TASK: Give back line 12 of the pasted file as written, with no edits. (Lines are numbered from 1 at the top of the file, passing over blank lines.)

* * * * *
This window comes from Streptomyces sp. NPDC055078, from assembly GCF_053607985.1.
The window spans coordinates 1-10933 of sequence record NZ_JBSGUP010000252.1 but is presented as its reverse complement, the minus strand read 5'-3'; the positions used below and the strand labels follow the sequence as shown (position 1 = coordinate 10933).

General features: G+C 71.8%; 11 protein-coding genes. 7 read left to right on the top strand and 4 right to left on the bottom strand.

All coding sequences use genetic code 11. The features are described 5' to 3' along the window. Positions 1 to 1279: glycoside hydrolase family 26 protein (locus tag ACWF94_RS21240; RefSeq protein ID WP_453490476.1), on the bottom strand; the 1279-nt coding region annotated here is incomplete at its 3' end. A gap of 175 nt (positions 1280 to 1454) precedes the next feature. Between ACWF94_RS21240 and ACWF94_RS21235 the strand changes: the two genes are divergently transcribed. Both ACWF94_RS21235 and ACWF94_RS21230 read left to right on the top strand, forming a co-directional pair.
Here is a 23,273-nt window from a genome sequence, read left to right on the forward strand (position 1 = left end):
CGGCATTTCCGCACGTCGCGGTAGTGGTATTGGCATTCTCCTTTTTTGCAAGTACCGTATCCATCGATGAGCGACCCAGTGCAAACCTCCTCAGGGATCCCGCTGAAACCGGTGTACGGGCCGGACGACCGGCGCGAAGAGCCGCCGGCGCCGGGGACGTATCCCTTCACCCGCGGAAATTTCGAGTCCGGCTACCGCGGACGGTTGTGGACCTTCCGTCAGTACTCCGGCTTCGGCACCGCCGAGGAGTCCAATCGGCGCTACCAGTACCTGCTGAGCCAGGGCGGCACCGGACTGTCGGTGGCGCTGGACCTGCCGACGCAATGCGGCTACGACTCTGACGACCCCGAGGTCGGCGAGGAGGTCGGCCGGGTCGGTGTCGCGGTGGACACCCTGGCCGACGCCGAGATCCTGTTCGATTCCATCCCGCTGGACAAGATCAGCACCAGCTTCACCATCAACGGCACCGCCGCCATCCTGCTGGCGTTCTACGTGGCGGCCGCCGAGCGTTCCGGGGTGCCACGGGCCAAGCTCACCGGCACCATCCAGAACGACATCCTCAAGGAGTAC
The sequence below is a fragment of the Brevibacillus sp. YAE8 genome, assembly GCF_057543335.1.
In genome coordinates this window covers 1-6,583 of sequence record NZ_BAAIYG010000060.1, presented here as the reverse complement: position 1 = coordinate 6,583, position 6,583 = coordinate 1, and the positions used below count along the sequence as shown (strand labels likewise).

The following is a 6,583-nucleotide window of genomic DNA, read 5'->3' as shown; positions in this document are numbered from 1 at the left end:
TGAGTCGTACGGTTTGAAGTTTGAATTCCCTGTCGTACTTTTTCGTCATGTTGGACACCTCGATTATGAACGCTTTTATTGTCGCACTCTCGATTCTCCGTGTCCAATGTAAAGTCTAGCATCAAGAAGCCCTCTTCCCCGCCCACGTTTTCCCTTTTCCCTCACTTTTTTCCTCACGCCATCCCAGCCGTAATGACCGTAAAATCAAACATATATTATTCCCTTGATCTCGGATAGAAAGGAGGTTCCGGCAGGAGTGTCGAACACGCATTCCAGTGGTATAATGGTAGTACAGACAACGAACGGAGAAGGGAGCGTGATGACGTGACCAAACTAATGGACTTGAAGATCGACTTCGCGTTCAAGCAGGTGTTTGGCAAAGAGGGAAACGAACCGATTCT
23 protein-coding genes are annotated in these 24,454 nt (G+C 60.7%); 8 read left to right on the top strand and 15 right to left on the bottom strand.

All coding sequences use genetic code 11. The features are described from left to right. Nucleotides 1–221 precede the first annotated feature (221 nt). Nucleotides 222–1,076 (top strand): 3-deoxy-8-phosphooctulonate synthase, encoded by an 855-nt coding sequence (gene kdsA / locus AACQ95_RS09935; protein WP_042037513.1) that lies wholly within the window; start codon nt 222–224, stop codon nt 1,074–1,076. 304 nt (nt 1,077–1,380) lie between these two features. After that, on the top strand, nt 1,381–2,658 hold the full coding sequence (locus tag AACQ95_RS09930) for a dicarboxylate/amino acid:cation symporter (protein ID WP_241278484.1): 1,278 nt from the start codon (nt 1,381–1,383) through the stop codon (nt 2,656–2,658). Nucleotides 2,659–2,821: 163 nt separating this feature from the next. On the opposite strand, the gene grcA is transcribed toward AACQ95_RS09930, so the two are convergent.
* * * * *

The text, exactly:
All coding sequences use genetic code 11. The features are described from left to right. Nucleotides 1–221 precede the first annotated feature (221 nt). Nucleotides 222–1,076 (top strand): 3-deoxy-8-phosphooctulonate synthase, encoded by an 855-nt coding sequence (gene kdsA / locus AACQ95_RS09935; protein WP_042037513.1) that lies wholly within the window; start codon nt 222–224, stop codon nt 1,074–1,076. 304 nt (nt 1,077–1,380) lie between these two features. After that, on the top strand, nt 1,381–2,658 hold the full coding sequence (locus tag AACQ95_RS09930) for a dicarboxylate/amino acid:cation symporter (protein ID WP_241278484.1): 1,278 nt from the start codon (nt 1,381–1,383) through the stop codon (nt 2,656–2,658). Nucleotides 2,659–2,821: 163 nt separating this feature from the next. On the opposite strand, the gene grcA is transcribed toward AACQ95_RS09930, so the two are convergent.